Basic Study
Copyright ©The Author(s) 2015. Published by Baishideng Publishing Group Inc. All rights reserved.
World J Orthop. Nov 18, 2015; 6(10): 821-828
Published online Nov 18, 2015. doi: 10.5312/wjo.v6.i10.821
Novel computer-assisted method for revision arthroplasty of the knee
Hanns-Edgar Hoffart, Harald Dinges, Stefan Kolbeck, Peter Ritschl, Hagen Hommel
Hanns-Edgar Hoffart, Kreisklinik Jugenheim, 64342 Seeheim-Jugenheim, Germany
Harald Dinges, Westpfalz-Klinikum, Standort II Kusel, Orthopädische Klinik, 66869 Kusel, Germany
Stefan Kolbeck, HELIOS Klinik Bad Gandersheim, 37581 Bad Gandersheim, Germany
Peter Ritschl, Orthopädisches Krankenhaus Gersthof, 1180 Vienna, Austria
Hagen Hommel, Krankenhaus Märkisches Oderland, Betriebsteil Wriezen, 16269 Wriezen, Germany
Author contributions: All authors contributed to this manuscript.
Supported by Smith and Nephew GmbH, Marl, Germany.
Institutional review board statement: Not applicable.
Institutional animal care and use committee statement: Not applicable.
Conflict-of-interest statement: Hoffart HE, Dinges H, Kolbeck S, Ritschl P and Hommel H have received fees for serving as a speaker, a consultant and an advisory board member for Smith and Nephew GmbH, Marl, Germany. This study was funded by Smith and Nephew GmbH, Marl, Germany. The sponsor had no involvement in the writing of the report or in the decision to submit the results for publication.
Data sharing statement: No patient data were used.
Open-Access: This article is an open-access article which was selected by an in-house editor and fully peer-reviewed by external reviewers. It is distributed in accordance with the Creative Commons Attribution Non Commercial (CC BY-NC 4.0) license, which permits others to distribute, remix, adapt, build upon this work non-commercially, and license their derivative works on different terms, provided the original work is properly cited and the use is non-commercial. See: http://creativecommons.org/licenses/by-nc/4.0/
Correspondence to: Peter Ritschl, MD, Orthopädisches Krankenhaus Gersthof, Wielemansgasse 28, 1180 Vienna, Austria. peter.ritschl@wienkav.at
Telephone: +43-1-476114300 Fax: +43-1-476111009
Received: April 9, 2015
Peer-review started: April 9, 2015
First decision: June 4, 2015
Revised: June 25, 2015
Accepted: July 29, 2015
Article in press: August 3, 2015
Published online: November 18, 2015
Abstract

AIM: To introduce the navigation system of software and instruments designed specifically for revision total knee arthroplasty (TKA).

METHODS: We present an imageless navigation system for revision TKA, with optical point and tracker identification to assess kinematic and anatomical landmarks. The system automatically positions the cutting guides with a motorized cutting unit. The cutting unit is placed on the distal femur with a femoral clamp and acts as a rigid body and the base for all femoral cuts. The surgical technique for using the navigation system for revision TKA is based on the technique used in primary TKA. However, there are some important differences. The most notable are: (1) differences in estimation of the position of the primary implant relative to the bone and the mechanical axes; (2) the specific possibilities the revision navigation software offers in terms of optimal joint level positioning; and (3) the suggested “best fit” position, in which the clock position, stem position and offset, femoral component size, and mediolateral position of the femoral component are taken into account to find the optimal femoral component position. We assessed the surgical technique, and accompanying software procedural steps, of the system, identifying any advantages or disadvantages that they present.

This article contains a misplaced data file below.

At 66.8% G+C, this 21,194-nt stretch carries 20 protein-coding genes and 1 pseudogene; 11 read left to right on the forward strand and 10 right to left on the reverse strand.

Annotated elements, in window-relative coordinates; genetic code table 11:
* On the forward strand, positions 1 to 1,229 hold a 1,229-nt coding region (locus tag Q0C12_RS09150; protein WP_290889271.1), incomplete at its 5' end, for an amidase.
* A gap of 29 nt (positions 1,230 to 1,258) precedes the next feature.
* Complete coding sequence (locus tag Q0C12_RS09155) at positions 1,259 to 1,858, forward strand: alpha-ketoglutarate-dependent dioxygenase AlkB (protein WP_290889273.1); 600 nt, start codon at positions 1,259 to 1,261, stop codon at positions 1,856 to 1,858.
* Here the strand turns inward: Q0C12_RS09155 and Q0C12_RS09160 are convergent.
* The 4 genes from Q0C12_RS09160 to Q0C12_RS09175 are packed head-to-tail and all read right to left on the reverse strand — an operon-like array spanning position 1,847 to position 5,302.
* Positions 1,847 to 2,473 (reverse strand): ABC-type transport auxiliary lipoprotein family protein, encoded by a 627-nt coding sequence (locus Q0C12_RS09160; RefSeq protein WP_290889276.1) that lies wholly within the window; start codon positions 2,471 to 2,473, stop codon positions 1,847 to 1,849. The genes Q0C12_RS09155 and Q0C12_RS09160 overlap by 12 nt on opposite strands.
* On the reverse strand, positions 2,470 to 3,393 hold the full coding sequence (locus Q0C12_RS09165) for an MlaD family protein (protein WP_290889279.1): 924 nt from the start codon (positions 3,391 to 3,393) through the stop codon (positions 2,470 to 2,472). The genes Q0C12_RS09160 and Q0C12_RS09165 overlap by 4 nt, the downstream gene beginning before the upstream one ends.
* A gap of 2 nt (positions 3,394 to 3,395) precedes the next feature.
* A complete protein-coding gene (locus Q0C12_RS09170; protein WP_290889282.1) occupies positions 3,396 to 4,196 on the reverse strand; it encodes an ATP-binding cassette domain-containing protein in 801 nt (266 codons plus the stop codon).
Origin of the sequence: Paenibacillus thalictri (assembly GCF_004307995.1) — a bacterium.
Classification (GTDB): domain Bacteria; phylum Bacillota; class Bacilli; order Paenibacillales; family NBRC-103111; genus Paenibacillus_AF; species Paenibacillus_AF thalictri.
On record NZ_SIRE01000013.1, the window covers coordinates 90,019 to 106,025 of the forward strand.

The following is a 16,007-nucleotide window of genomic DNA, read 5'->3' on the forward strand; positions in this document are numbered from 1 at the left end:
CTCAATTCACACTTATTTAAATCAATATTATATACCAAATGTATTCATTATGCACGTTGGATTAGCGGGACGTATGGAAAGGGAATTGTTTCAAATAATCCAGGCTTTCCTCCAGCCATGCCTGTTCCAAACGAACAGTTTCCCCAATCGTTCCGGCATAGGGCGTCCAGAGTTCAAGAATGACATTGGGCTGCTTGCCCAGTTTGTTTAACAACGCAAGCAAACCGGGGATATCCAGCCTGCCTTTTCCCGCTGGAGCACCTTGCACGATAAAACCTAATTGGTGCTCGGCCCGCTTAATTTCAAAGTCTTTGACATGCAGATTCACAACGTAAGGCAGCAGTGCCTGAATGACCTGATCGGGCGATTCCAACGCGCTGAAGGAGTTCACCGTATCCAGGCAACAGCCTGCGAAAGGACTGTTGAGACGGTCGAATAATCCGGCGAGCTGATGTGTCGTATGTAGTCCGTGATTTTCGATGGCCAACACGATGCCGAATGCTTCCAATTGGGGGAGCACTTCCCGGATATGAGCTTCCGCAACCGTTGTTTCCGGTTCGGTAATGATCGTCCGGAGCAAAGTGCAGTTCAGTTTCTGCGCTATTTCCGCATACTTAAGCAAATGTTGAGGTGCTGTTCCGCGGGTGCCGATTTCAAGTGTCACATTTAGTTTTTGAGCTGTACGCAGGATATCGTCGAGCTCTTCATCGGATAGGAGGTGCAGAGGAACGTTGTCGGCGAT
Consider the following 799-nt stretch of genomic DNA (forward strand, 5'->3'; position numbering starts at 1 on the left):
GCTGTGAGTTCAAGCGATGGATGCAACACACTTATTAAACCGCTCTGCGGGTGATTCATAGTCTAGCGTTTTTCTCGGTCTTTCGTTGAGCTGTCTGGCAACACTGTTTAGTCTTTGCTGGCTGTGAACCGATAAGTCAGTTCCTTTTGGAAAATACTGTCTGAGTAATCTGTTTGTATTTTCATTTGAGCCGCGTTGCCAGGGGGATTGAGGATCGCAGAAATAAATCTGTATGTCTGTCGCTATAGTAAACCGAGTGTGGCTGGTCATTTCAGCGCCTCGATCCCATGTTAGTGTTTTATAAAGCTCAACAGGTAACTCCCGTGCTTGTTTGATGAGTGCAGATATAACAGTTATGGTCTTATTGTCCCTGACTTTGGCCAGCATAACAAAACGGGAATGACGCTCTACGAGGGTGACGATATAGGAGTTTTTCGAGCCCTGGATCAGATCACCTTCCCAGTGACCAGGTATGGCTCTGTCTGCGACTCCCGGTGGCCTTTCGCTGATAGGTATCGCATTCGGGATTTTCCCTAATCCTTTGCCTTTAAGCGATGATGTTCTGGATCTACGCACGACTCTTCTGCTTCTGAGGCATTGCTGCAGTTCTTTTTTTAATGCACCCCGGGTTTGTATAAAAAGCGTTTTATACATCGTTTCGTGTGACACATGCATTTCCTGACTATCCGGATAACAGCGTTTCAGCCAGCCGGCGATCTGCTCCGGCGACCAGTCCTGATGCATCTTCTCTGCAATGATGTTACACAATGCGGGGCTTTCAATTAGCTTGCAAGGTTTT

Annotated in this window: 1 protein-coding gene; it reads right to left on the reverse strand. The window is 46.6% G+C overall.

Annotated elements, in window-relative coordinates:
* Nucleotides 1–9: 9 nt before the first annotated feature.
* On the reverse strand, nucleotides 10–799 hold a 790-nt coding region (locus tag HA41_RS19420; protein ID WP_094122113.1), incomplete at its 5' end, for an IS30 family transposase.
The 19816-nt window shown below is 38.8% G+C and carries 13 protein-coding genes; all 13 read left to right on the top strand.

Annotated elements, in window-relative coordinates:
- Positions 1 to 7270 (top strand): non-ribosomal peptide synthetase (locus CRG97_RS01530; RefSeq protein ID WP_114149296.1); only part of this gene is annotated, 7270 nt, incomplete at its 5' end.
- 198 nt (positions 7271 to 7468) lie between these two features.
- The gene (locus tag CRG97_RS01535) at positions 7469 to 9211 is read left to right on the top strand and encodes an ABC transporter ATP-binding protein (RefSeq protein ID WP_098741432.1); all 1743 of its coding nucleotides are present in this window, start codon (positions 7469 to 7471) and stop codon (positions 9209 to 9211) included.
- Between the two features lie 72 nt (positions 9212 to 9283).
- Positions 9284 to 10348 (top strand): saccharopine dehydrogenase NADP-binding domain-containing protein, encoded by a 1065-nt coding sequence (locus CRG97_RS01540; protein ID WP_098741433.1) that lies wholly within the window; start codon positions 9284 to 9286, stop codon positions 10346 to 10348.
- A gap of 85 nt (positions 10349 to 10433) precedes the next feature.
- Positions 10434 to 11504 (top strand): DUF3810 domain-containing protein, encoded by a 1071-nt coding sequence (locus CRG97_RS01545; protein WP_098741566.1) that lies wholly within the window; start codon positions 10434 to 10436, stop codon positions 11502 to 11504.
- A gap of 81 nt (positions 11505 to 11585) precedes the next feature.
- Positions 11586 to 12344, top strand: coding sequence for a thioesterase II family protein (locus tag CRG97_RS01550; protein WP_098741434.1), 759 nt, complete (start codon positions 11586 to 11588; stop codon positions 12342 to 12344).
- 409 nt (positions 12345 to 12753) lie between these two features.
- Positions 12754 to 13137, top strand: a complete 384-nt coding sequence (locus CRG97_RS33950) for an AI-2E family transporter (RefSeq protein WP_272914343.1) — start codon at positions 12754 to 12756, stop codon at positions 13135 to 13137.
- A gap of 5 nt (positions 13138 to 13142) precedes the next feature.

RESULTS: The system aims to visualize critical steps of the procedure and is intended as a tool to support the surgeon in surgical decision-making. Combining a computer-assisted cutting device with navigation makes it possible to carry out precise cuts without pinning. Furthermore, the femoral clamp provides a stable fixation mechanism for the motorized cutting unit. A stable clamp is paramount in the presence of periarticular bony defects. The system allows the position of the primary implant relative to the bone and mechanical axes to be estimated, at which point any malalignments can be corrected. It also offers an optimal joint level position for implantation, and suggests a “best fit” position, in which the clock position, stem position and offset, femoral component size, and mediolateral position of the femoral component are considered. The surgeon can therefore make decisions intraoperatively to maximise alignment and, hence, outcomes. Based on the intraoperative findings of joint stability, the surgeon can modify the preoperative plan and switch from a constrained condylar system to a hinged version, or vice versa.

CONCLUSION: The system is flexible and easy to learn and allows improvements in workflow during TKA.

Keywords: Knee, Navigation system, Revision total knee arthroplasty, Computer-assisted surgery, Surgical technique

Core tip: The obscuring of bony landmarks by the previous implant, scar formation, the loss of bone stock and ligamentous insufficiency, make revision total knee arthroplasty very demanding. Current navigation systems do not typically allow reconstruction of the anatomic joint line, which is an important factor in implant survival, or compensation for the absence of classical landmarks. We present an imageless navigation system for revision total knee arthroplasty. The system automatically positions the cutting guides with a motorized cutting unit. We assessed the surgical technique, and accompanying software procedural steps, of the system, identifying any advantages or disadvantages that they present.